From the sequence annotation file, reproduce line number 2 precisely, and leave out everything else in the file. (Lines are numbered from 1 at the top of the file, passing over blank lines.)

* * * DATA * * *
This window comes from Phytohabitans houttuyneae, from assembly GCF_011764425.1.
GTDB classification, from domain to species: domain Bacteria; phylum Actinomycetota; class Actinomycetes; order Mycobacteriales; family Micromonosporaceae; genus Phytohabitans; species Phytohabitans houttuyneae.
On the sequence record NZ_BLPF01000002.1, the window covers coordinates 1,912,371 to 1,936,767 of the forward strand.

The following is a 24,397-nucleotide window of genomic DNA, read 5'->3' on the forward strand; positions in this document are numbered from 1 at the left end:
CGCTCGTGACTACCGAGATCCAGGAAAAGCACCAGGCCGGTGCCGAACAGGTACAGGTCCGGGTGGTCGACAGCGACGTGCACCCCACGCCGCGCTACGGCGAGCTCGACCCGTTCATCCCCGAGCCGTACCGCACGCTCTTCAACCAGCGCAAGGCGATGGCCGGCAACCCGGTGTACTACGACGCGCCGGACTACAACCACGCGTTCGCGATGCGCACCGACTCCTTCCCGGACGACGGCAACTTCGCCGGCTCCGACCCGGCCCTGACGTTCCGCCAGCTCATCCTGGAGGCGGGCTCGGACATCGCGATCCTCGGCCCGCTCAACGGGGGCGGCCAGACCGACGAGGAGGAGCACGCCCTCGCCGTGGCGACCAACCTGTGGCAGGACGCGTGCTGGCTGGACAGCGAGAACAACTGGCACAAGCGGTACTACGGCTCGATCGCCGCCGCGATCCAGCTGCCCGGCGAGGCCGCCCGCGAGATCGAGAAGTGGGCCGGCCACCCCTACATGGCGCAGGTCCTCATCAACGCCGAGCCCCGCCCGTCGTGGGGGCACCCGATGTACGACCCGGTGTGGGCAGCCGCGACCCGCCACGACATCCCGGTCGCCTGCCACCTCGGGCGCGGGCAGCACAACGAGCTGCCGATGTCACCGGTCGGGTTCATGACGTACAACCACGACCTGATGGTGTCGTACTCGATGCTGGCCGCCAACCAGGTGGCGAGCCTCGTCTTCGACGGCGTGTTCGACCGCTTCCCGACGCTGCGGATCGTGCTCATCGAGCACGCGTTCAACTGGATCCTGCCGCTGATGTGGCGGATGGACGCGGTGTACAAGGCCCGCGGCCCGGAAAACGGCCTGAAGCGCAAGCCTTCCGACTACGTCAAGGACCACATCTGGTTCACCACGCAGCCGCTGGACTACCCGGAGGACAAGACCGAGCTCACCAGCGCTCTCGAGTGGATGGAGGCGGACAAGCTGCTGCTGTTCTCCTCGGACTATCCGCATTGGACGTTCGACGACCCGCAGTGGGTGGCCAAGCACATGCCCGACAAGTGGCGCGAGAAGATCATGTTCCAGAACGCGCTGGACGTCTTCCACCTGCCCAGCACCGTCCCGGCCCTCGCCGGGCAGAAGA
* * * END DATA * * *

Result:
GTDB classification, from domain to species: domain Bacteria; phylum Actinomycetota; class Actinomycetes; order Mycobacteriales; family Micromonosporaceae; genus Phytohabitans; species Phytohabitans houttuyneae.